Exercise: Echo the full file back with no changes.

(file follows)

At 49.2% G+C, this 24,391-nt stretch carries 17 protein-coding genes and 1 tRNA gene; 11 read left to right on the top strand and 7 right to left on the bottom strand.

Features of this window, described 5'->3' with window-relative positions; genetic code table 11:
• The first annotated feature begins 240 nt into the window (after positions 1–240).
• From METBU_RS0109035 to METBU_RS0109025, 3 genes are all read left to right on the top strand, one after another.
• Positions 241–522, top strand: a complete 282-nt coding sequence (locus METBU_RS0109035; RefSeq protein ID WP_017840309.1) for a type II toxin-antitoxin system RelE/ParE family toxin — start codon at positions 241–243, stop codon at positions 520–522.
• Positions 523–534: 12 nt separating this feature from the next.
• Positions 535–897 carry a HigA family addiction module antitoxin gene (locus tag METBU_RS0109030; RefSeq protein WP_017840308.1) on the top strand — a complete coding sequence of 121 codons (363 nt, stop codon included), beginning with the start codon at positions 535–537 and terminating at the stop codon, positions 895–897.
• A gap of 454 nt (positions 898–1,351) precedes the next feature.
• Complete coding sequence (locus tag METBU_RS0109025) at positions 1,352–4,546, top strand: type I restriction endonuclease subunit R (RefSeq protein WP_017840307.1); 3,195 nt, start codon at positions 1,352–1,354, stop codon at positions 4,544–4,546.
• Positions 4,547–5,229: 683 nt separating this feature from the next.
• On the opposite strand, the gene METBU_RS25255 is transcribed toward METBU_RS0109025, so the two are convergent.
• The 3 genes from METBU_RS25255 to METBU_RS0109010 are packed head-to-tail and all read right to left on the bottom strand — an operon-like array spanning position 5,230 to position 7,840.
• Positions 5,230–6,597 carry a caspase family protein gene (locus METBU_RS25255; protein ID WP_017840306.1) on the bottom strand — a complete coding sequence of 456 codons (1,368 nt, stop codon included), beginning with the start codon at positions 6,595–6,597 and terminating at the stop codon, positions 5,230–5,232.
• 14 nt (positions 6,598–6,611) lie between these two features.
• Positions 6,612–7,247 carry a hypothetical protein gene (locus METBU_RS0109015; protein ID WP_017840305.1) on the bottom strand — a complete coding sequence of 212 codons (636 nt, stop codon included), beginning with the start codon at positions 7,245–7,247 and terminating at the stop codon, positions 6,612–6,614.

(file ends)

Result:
At 49.2% G+C, this 24,391-nt stretch carries 17 protein-coding genes and 1 tRNA gene; 11 read left to right on the top strand and 7 right to left on the bottom strand.

Features of this window, described 5'->3' with window-relative positions; genetic code table 11:
• The first annotated feature begins 240 nt into the window (after positions 1–240).
• From METBU_RS0109035 to METBU_RS0109025, 3 genes are all read left to right on the top strand, one after another.
• Positions 241–522, top strand: a complete 282-nt coding sequence (locus METBU_RS0109035; RefSeq protein ID WP_017840309.1) for a type II toxin-antitoxin system RelE/ParE family toxin — start codon at positions 241–243, stop codon at positions 520–522.
• Positions 523–534: 12 nt separating this feature from the next.
• Positions 535–897 carry a HigA family addiction module antitoxin gene (locus tag METBU_RS0109030; RefSeq protein WP_017840308.1) on the top strand — a complete coding sequence of 121 codons (363 nt, stop codon included), beginning with the start codon at positions 535–537 and terminating at the stop codon, positions 895–897.
• A gap of 454 nt (positions 898–1,351) precedes the next feature.
• Complete coding sequence (locus tag METBU_RS0109025) at positions 1,352–4,546, top strand: type I restriction endonuclease subunit R (RefSeq protein WP_017840307.1); 3,195 nt, start codon at positions 1,352–1,354, stop codon at positions 4,544–4,546.
• Positions 4,547–5,229: 683 nt separating this feature from the next.
• On the opposite strand, the gene METBU_RS25255 is transcribed toward METBU_RS0109025, so the two are convergent.
• The 3 genes from METBU_RS25255 to METBU_RS0109010 are packed head-to-tail and all read right to left on the bottom strand — an operon-like array spanning position 5,230 to position 7,840.
• Positions 5,230–6,597 carry a caspase family protein gene (locus METBU_RS25255; protein ID WP_017840306.1) on the bottom strand — a complete coding sequence of 456 codons (1,368 nt, stop codon included), beginning with the start codon at positions 6,595–6,597 and terminating at the stop codon, positions 5,230–5,232.
• 14 nt (positions 6,598–6,611) lie between these two features.
• Positions 6,612–7,247 carry a hypothetical protein gene (locus METBU_RS0109015; protein ID WP_017840305.1) on the bottom strand — a complete coding sequence of 212 codons (636 nt, stop codon included), beginning with the start codon at positions 7,245–7,247 and terminating at the stop codon, positions 6,612–6,614.